While you can certainly find a mentor in your workplace, you should also keep your options open to other people that inspire you. These can be community leaders, small business owners, family friends and more. Connect with people whose skills, qualities or success you hope to achieve in your own life.
4. Don’t be afraid to ask
While it might seem intimidating to ask a successful person with a busy schedule to be your mentor, these people are often happy and willing to help others achieve their goals. Be respectful of their time by doing your research and identifying your expectations of the relationships. Ask if you can buy them lunch or a cup of coffee to determine if it would be a good fit and if they have the time to be a mentor.
5. Trust your instincts
You might meet up with your potential mentor once or twice on a trial basis to see if there is a good connection. Remember, it is valuable to learn from people who do not necessarily share your strengths, weaknesses and communication style. You should, however, find someone that supports and inspires you with their approach to leadership and teaching.
The benefits of mentorship
Both parties should benefit from a healthy mentor-mentee relationship. The mentor can improve their teaching and leadership skills and gain personal satisfaction by helping others achieve their personal career goals. Mentees also stand to gain several professional benefits from having a mentor:
Gaining leadership skills
Leadership skills allow you to take ownership of a team, project or process by providing direction and making decisions. Leadership skills are valuable in any industry at every experience level. Some of these skills include:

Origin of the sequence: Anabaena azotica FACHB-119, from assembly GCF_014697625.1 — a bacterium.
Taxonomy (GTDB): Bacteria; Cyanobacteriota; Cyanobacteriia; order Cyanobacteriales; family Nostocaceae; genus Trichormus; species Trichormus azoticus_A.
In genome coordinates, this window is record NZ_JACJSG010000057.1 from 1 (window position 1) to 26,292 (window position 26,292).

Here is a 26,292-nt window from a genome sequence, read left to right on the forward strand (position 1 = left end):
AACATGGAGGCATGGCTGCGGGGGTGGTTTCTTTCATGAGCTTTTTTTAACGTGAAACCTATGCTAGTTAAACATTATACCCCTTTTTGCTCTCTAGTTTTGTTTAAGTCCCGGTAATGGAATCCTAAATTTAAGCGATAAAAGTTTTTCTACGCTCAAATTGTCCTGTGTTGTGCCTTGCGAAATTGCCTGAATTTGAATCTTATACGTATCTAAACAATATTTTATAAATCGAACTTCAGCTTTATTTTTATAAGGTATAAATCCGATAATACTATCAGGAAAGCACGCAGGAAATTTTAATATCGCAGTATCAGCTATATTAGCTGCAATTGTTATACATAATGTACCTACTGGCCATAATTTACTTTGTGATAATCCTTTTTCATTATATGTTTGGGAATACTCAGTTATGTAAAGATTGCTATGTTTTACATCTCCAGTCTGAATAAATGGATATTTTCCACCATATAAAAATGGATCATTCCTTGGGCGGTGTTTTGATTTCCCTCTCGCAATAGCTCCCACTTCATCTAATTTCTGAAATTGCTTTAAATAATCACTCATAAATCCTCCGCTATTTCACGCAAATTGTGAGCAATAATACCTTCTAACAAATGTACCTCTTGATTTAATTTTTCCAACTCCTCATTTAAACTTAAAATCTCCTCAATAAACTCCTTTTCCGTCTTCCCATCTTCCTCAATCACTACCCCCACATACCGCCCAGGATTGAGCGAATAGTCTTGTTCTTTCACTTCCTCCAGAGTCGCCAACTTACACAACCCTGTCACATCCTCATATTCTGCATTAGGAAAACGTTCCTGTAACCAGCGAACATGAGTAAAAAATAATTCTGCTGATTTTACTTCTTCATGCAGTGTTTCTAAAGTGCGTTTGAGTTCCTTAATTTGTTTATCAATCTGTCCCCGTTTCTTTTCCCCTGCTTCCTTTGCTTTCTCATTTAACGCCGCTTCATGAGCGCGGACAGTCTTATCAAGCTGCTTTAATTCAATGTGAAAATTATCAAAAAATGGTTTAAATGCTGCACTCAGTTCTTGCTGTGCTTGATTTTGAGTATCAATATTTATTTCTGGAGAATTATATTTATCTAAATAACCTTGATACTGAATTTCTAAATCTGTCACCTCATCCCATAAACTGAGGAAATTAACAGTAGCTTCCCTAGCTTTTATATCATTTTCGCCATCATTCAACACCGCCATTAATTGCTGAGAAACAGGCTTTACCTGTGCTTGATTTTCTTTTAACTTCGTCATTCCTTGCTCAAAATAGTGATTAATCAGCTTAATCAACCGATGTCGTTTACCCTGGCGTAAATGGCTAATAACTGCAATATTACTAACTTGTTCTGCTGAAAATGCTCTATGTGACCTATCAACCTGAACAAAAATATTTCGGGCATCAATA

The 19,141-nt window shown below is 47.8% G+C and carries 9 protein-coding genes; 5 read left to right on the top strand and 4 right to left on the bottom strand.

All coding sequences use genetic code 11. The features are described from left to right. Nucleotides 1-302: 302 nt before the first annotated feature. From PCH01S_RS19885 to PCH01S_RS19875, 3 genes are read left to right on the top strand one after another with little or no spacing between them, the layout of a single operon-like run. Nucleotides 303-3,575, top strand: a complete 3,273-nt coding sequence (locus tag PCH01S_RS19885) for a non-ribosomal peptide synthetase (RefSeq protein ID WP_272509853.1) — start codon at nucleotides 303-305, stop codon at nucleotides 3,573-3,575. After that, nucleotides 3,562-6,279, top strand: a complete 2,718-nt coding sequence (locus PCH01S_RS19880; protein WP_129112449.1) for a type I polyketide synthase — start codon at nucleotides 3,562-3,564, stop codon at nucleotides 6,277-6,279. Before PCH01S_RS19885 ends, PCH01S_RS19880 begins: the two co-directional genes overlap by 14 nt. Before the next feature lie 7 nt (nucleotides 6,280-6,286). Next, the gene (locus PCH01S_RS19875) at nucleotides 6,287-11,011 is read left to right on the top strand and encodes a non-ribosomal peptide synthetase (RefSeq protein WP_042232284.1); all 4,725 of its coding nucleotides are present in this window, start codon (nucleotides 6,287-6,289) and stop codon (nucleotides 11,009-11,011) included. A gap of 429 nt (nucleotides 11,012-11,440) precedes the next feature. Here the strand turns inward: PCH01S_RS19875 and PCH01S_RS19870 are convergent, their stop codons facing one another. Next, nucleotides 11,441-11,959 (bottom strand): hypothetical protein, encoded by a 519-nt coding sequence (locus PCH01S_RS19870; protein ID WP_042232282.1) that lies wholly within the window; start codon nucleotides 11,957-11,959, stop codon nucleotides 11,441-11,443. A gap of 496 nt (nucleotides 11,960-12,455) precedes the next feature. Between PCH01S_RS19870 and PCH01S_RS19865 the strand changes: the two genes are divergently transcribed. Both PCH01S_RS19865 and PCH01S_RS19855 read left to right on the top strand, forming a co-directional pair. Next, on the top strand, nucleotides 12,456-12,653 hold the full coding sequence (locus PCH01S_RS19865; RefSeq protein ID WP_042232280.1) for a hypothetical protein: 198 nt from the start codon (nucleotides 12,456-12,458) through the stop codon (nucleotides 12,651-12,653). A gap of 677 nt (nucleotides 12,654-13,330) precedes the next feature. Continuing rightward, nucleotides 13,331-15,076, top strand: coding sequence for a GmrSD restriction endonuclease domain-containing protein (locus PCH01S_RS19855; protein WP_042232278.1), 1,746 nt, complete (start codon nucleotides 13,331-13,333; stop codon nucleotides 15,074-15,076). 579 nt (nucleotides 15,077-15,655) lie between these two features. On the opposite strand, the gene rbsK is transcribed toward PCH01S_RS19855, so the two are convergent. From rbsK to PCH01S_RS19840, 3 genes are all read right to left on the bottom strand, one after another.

- Time management
- Active listening
- Positivity and encouragement
These are just a few leadership skills you can gain from a mentor. The more of these skills you possess, the greater your potential for growth.
With their experience, expertise and time in a particular industry, mentors often have an expansive network of friends and colleagues. This is essential for the mentee to provide opportunities for practicing skills, meeting new people or even getting a new job.
With years of experience and knowledge in the industry, mentors can offer perspectives that a mentee may never have considered. Their perspectives can help mentees develop new strategies and problem-solving methods to achieve career goals.
Getting expert advice
Ideally, your mentor has extensive experience handling many different issues that occur in the workplace. As a mentee, you can gain advice and perspective from a professional who has successfully navigated complex problems you experience at work. While making the decisions are ultimately up to you, gaining advice can be helpful for making good choices.
Acquiring professional relationships